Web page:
Background: Poor patient outcomes have been closely linked with perioperative renal function after most solid organ transplants, except intestinal transplantation (ITx). This study examined the effect of peri-ITx renal function on outcome. Patients and Methods: A retrospective review of all patients undergoing ITx since 1991 was completed and included 43 patients and 49 transplants. Serum creatinine (sCr) and calculated glomerular filtration rate were compared with peri-ITx and out to 5 years. A renal event (RE) was defined as acute renal failure, immunotherapeutic change driven by poor renal function, or hemodialysis. Comparisons were made based on primary immunotherapeutic regimens-induction interleukin-2 receptor antagonist (IL-2RA; n = 31) or standard tacrolimus-based therapy (STD; n = 18). Data was analyzed using standard statistical analysis. Results: The frequency of RE was: 60% (STD) versus 31% (IL-2RA) P < .05. RE-associated mortality was 63% (STD) and 27% (IL-2RA) P < .05. Overall mortality was associated with a RE in 50% (STD) and 37% (IL-2RA) of patients. Average sCr across all timepoints was 1.05 (STD) and 0.78 (IL-2RA) P < .003. Surviving patients with RE in STD tended to suffer prolonged renal insufficiency, whereas those in IL-2RA did not. Conclusion: This is the first study examining outcomes after ITx related to renal function. Clearly, renal function and RE impacted outcomes. Obtaining RE-free survival and lessening the impact of RE when they do occur is of paramount importance. It appears that IL-2RA immunotherapy reduces RE and their associated morbidity.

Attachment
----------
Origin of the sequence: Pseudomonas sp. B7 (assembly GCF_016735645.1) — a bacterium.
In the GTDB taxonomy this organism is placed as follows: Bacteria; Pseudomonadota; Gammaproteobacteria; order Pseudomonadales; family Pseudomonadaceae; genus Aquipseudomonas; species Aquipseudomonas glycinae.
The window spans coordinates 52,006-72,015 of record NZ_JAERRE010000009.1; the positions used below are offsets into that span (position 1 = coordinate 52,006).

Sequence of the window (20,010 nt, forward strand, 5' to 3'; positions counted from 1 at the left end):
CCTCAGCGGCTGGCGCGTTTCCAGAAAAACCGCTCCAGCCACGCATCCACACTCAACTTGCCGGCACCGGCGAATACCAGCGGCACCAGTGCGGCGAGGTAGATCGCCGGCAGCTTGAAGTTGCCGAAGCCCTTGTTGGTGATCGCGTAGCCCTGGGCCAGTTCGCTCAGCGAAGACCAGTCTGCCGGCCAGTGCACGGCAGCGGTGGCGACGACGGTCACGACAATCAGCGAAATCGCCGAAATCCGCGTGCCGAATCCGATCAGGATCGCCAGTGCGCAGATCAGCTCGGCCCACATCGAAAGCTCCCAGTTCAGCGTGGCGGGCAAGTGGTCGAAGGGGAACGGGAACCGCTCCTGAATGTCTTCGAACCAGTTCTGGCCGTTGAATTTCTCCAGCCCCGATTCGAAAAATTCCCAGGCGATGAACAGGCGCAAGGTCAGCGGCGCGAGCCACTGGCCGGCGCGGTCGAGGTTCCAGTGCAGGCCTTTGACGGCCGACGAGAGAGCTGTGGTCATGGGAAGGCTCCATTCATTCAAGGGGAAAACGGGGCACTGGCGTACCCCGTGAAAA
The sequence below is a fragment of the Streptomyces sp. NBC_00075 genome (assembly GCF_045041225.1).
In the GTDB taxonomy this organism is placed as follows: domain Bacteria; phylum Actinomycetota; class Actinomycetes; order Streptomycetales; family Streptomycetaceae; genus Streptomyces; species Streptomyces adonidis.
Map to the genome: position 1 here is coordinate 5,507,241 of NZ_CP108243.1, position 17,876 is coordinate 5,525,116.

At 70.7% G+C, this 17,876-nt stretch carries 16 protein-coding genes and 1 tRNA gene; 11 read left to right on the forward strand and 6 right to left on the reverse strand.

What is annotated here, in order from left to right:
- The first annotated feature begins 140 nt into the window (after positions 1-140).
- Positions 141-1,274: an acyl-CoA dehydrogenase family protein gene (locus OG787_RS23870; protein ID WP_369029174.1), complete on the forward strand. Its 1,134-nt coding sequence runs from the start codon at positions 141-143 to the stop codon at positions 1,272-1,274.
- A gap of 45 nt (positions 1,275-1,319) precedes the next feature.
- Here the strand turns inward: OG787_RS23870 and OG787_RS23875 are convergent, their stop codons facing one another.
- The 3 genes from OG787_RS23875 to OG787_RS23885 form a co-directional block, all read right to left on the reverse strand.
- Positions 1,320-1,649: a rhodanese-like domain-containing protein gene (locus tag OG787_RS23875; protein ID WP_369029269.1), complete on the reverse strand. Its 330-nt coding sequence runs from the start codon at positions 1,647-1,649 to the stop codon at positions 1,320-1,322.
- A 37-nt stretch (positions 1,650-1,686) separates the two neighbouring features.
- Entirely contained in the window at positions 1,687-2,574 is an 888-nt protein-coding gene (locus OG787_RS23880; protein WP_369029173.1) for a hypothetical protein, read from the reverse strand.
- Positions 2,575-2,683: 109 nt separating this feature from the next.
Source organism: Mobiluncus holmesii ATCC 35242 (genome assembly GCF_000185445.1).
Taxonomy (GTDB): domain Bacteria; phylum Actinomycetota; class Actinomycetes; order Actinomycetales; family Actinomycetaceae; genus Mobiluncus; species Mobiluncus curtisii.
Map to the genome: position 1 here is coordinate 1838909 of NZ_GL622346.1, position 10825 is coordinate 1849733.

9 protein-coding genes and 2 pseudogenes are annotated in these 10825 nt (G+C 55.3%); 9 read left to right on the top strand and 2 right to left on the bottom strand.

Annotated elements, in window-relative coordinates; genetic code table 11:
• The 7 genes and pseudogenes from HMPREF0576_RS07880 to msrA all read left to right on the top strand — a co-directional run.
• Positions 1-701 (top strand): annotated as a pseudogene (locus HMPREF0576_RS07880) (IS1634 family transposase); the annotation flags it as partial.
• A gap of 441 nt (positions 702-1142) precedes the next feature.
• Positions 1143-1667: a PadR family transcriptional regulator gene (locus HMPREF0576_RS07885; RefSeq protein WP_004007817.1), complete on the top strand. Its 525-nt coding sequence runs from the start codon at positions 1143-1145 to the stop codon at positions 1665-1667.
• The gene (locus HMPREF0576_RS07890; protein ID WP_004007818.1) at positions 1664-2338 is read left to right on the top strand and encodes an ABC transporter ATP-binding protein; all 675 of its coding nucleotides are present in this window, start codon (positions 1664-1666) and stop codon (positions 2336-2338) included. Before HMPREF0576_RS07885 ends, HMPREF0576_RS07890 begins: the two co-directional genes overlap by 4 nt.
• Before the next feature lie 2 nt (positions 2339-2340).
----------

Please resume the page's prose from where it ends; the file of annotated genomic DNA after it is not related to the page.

|Original language||English (US)|
|Number of pages||2|
|State||Published - Dec 2007|
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